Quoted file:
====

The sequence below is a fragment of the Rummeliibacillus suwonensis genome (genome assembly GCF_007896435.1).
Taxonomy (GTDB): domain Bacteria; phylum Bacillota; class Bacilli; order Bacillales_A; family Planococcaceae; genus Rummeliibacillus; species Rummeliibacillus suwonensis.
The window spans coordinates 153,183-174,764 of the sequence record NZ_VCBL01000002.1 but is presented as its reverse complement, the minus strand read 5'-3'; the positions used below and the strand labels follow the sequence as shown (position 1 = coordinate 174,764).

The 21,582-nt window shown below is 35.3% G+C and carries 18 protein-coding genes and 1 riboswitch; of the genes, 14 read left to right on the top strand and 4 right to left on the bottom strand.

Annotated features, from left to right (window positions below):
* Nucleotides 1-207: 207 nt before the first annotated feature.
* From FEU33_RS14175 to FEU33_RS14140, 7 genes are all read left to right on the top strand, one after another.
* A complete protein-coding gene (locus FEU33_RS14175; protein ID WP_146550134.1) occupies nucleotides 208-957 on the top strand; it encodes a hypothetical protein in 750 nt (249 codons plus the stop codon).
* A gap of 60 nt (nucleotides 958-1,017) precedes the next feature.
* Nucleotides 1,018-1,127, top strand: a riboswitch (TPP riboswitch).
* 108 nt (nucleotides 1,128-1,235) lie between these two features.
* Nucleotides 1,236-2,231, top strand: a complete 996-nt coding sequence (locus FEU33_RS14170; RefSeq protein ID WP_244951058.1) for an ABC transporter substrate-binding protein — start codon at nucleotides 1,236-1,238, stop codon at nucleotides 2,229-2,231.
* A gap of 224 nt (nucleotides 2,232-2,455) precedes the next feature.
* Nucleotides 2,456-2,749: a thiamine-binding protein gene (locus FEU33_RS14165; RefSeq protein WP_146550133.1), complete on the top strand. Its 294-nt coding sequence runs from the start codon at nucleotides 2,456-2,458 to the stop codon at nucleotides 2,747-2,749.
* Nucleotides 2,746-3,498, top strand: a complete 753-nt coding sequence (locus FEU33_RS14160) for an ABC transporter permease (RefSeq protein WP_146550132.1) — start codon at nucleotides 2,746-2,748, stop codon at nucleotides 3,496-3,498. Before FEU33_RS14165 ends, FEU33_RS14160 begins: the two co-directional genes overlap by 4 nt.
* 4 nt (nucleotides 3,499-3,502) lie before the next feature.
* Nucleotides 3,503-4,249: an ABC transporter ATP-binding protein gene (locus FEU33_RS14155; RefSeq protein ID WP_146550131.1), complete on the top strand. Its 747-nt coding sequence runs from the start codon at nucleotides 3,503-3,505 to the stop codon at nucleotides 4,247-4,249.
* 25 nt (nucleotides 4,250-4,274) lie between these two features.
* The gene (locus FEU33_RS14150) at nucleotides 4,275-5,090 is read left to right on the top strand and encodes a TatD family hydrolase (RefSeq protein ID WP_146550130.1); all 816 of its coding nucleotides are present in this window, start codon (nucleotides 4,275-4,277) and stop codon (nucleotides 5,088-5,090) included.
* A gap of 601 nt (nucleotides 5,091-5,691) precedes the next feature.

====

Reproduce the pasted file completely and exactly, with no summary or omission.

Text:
The sequence below is a fragment of the Rummeliibacillus suwonensis genome (genome assembly GCF_007896435.1).
Taxonomy (GTDB): domain Bacteria; phylum Bacillota; class Bacilli; order Bacillales_A; family Planococcaceae; genus Rummeliibacillus; species Rummeliibacillus suwonensis.
The window spans coordinates 153,183-174,764 of the sequence record NZ_VCBL01000002.1 but is presented as its reverse complement, the minus strand read 5'-3'; the positions used below and the strand labels follow the sequence as shown (position 1 = coordinate 174,764).

The 21,582-nt window shown below is 35.3% G+C and carries 18 protein-coding genes and 1 riboswitch; of the genes, 14 read left to right on the top strand and 4 right to left on the bottom strand.

Annotated features, from left to right (window positions below):
* Nucleotides 1-207: 207 nt before the first annotated feature.
* From FEU33_RS14175 to FEU33_RS14140, 7 genes are all read left to right on the top strand, one after another.
* A complete protein-coding gene (locus FEU33_RS14175; protein ID WP_146550134.1) occupies nucleotides 208-957 on the top strand; it encodes a hypothetical protein in 750 nt (249 codons plus the stop codon).
* A gap of 60 nt (nucleotides 958-1,017) precedes the next feature.
* Nucleotides 1,018-1,127, top strand: a riboswitch (TPP riboswitch).
* 108 nt (nucleotides 1,128-1,235) lie between these two features.
* Nucleotides 1,236-2,231, top strand: a complete 996-nt coding sequence (locus FEU33_RS14170; RefSeq protein ID WP_244951058.1) for an ABC transporter substrate-binding protein — start codon at nucleotides 1,236-1,238, stop codon at nucleotides 2,229-2,231.
* A gap of 224 nt (nucleotides 2,232-2,455) precedes the next feature.
* Nucleotides 2,456-2,749: a thiamine-binding protein gene (locus FEU33_RS14165; RefSeq protein WP_146550133.1), complete on the top strand. Its 294-nt coding sequence runs from the start codon at nucleotides 2,456-2,458 to the stop codon at nucleotides 2,747-2,749.
* Nucleotides 2,746-3,498, top strand: a complete 753-nt coding sequence (locus FEU33_RS14160) for an ABC transporter permease (RefSeq protein WP_146550132.1) — start codon at nucleotides 2,746-2,748, stop codon at nucleotides 3,496-3,498. Before FEU33_RS14165 ends, FEU33_RS14160 begins: the two co-directional genes overlap by 4 nt.
* 4 nt (nucleotides 3,499-3,502) lie before the next feature.
* Nucleotides 3,503-4,249: an ABC transporter ATP-binding protein gene (locus FEU33_RS14155; RefSeq protein ID WP_146550131.1), complete on the top strand. Its 747-nt coding sequence runs from the start codon at nucleotides 3,503-3,505 to the stop codon at nucleotides 4,247-4,249.
* 25 nt (nucleotides 4,250-4,274) lie between these two features.
* The gene (locus FEU33_RS14150) at nucleotides 4,275-5,090 is read left to right on the top strand and encodes a TatD family hydrolase (RefSeq protein ID WP_146550130.1); all 816 of its coding nucleotides are present in this window, start codon (nucleotides 4,275-4,277) and stop codon (nucleotides 5,088-5,090) included.
* A gap of 601 nt (nucleotides 5,091-5,691) precedes the next feature.